Influencer ecosystems are continually evolving in response to changing consumer preferences and the pharmaceutical sector is no exception. On one hand, patients and their doctors are looking beyond traditional Key Opinion Leaders (KOLs) for guidance on therapies and treatments and want to hear from alternative sources, such as Patient Opinion Leaders (POLs), whose feedback resonates on both personal and real-world evidence level. On the other hand, as a growing number of people seek information online, they discover a parallel universe of Digital Opinion Leaders (DOLs), who tend to have a large followership and are more approachable. We wrote about this expanding universe of Opinion Leaders (OLs) in a previous blog.
Despite these shifts, many pharma companies cling to the idea that KOLs represent the best, safest, most authentic marketing partners. Yet as audiences are increasingly more diverse, better informed, and often skeptical of authority figures who speak only to their “filter bubble” of similarly credentialed physicians, KOLs are really just one of several types of sources healthcare professionals look to for advice and information.
Not only that, but the term “KOL” itself has begun to lose its luster. As far back as 2015, 62% of medical professionals and 56% of pharmaceutical executives believed that it should be replaced, according to a survey of nearly 400 respondents from both Europe and the U.S. On the physician side, many respondents felt that it is often used too loosely or attached to people who do not warrant that title or the trustworthiness implied by it. On the pharma side, many others signaled that their companies were phasing out use of the term because of its unflattering connotations and it being seen as “marketing speak.” It is reasonable to assume that in the five years since that survey was conducted, the “KOL” terminology has hardly gained back much support.
In the context of this less-than-enthusiastic adoption of the “KOL” concept, it is obvious why alternatives such as DOLs and POLs have been gaining currency. But what makes the most novel among them – Connected Opinion Leaders (COLs) – stand apart from the rest and what is their value to pharma companies?
Although COLs´ profiles seem similar to others, their unique feature is that they bring together the best of the KOL, DOL, and POL worlds. They are not only digitally savvy, relatable, and with an active presence across multiple content channels, but are also sought-after experts, published authors, and conference speakers. And it is precisely their panoramic view of the industry from both a professional and a communications perspective make them a strategic partner to pharma marketers who want to deliver sleek messaging to an engaged professional network.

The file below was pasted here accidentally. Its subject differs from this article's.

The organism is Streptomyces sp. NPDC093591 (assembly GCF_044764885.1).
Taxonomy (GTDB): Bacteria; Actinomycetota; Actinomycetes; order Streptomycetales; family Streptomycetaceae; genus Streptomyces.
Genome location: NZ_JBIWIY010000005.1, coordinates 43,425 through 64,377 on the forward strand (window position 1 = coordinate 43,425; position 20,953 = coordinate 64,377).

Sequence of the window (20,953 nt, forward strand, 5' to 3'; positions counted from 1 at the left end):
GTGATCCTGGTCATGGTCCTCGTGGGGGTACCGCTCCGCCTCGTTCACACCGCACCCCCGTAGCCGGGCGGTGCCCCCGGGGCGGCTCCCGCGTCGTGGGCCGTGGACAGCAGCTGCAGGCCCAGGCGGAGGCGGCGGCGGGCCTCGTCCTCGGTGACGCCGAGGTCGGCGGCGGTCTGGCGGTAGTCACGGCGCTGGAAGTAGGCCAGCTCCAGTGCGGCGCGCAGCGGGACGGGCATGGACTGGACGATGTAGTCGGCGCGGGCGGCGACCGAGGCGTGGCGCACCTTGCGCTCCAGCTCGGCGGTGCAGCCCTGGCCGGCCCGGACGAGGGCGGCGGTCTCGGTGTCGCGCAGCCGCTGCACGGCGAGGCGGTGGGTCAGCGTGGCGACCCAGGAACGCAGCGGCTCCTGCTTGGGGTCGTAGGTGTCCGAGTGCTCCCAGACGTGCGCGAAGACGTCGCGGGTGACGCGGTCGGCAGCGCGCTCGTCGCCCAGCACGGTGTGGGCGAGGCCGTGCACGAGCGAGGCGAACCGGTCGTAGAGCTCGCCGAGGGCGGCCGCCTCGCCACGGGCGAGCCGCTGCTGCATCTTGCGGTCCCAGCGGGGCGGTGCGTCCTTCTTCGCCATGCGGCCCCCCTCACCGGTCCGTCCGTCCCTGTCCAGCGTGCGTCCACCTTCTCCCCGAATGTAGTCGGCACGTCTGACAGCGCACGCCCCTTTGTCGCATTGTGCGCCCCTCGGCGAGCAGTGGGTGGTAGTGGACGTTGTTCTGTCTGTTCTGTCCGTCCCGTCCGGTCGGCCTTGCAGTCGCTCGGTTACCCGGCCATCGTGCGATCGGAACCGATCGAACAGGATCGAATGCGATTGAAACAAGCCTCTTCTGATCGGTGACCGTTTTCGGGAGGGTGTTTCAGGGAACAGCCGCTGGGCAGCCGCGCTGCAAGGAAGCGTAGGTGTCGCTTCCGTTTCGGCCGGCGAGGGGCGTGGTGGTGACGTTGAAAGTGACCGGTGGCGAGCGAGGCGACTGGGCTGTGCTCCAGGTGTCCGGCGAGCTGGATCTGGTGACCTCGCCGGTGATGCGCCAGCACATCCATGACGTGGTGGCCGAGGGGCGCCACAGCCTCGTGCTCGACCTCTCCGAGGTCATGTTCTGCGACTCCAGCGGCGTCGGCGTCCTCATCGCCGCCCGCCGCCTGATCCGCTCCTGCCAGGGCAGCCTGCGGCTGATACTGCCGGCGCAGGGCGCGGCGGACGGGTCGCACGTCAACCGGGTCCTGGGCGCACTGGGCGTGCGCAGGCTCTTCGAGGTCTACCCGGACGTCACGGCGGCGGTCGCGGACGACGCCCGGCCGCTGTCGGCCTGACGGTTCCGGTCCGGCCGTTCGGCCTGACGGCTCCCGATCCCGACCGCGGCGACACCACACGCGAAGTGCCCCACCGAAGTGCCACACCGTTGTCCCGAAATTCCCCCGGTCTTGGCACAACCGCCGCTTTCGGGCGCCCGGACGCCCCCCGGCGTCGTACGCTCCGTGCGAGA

To build a relationship with COLs, the industry must expand the prism through which it searches for them. Instead of relying only on traditional metrics, such as impact factor of journals they publish in or conferences they present at, it should seek to glean insights on factors such as who else is in their networks or what publicly communicated research projects they participate in. Pharma marketers should then triage those traditional metrics with social stats such as the frequency of their online activity, number of followers, geographic reach, likes, and reposts/retweets, to name a few. Once identified, to then engage them in a sustainable, authentic partnership, pharma marketers should consider offering them membership on advisory boards, consultancies, or content creation on blogs or proprietary websites, where their expertise, communication and social skills can truly shine. At PeakData, our software platform HealthScape™ can help your company develop an effective strategy for identifying COLs with the highest potential and relevancy for your business. For example, our algorithms and comparison tools let you sift through data on healthcare professionals labeled according to multiple features, select the ones that meet your essential criteria in terms of therapeutic area or publications, and then triage the results against relevant social metrics to understand each person´s reach and digital footprint. Give us a chance to show you a new, smarter way of choosing who you entrust with your marketing message – we are sure our solution will surprise, inspire, and delight you.
PeakData, the tech start up with the most advanced Artificial Intelligence (AI) in healthcare, today announced important appointments to enter into the next stage of their journey to bring the power of AI to more healthcare organisations. “To ensure current healthcare clients are getting the most value from our proprietary AI technology and to develop […]
Rob Wood, founder of STEM, today commented that of the 1000’s of account managers audited by STEM across the entire industry that two things are clear. Firstly, that ‘Influence Mapping’ is the biggest opportunity for companies to enhance the effectiveness of their account plans and that secondly, when you compare the top quartile account managers […]
The role of AI in the biopharmaceutical sector to date has focused mostly on optimising and accelerating R&D processes and on innovating clinical trials. Those activities belong to the pre-commercialisation stage of bringing a new therapy to market, and have historically absorbed the lion’s share of investment and attention in the industry. But with companies […]